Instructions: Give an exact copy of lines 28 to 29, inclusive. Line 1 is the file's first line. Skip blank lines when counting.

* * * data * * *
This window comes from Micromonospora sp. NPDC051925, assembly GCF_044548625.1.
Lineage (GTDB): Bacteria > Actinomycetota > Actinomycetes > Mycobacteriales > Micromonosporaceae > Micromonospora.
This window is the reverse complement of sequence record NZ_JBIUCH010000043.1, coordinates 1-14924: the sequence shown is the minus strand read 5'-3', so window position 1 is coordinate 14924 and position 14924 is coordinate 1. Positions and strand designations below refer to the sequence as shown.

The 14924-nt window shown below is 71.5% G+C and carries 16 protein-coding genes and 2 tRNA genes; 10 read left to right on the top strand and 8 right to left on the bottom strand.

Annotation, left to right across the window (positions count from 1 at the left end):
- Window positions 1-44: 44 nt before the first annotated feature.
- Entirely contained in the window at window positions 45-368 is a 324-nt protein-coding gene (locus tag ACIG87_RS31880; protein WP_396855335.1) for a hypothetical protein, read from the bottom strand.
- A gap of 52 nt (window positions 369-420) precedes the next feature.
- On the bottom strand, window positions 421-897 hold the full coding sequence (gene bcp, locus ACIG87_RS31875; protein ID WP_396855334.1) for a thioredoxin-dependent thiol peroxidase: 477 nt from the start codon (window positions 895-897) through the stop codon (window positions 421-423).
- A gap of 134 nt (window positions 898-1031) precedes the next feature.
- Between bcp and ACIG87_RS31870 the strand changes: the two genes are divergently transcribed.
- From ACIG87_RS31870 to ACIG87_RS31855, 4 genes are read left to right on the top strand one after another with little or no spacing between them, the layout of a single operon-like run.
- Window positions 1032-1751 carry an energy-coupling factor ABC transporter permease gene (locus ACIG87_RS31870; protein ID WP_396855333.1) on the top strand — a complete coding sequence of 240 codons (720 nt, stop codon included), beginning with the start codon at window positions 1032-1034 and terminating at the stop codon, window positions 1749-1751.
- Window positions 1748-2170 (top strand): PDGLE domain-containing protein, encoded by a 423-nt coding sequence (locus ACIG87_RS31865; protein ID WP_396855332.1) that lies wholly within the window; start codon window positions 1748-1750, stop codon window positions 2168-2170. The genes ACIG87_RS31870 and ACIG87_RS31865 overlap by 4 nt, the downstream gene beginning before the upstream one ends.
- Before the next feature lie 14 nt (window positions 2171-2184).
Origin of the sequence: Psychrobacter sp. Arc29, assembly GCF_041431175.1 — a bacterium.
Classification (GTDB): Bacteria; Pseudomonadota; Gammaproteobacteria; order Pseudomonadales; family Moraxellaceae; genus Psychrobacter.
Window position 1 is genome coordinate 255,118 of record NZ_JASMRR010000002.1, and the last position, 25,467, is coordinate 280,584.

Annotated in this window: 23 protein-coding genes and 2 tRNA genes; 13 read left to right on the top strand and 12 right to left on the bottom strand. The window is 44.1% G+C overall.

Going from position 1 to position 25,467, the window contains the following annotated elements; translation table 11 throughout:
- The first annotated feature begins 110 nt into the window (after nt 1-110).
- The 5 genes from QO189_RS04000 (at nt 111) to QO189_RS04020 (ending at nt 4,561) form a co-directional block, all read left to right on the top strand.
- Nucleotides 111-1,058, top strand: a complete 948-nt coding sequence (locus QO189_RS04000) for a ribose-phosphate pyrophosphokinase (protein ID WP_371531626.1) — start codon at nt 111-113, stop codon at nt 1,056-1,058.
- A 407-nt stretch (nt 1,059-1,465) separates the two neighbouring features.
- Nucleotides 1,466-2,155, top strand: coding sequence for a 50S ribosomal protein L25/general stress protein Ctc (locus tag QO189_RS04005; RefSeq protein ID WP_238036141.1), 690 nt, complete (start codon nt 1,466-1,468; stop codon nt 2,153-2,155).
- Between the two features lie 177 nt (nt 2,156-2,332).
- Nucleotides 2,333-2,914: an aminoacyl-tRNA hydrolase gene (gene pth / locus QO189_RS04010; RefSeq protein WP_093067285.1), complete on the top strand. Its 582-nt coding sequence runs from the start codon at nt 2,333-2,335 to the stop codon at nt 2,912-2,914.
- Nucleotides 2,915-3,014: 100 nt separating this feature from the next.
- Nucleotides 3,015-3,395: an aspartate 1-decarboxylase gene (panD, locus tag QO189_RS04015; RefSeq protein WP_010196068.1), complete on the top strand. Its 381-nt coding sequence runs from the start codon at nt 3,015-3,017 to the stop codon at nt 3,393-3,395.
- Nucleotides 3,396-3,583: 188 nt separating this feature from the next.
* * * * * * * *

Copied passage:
- Nucleotides 2,915-3,014: 100 nt separating this feature from the next.
- Nucleotides 3,015-3,395: an aspartate 1-decarboxylase gene (panD, locus tag QO189_RS04015; RefSeq protein WP_010196068.1), complete on the top strand. Its 381-nt coding sequence runs from the start codon at nt 3,015-3,017 to the stop codon at nt 3,393-3,395.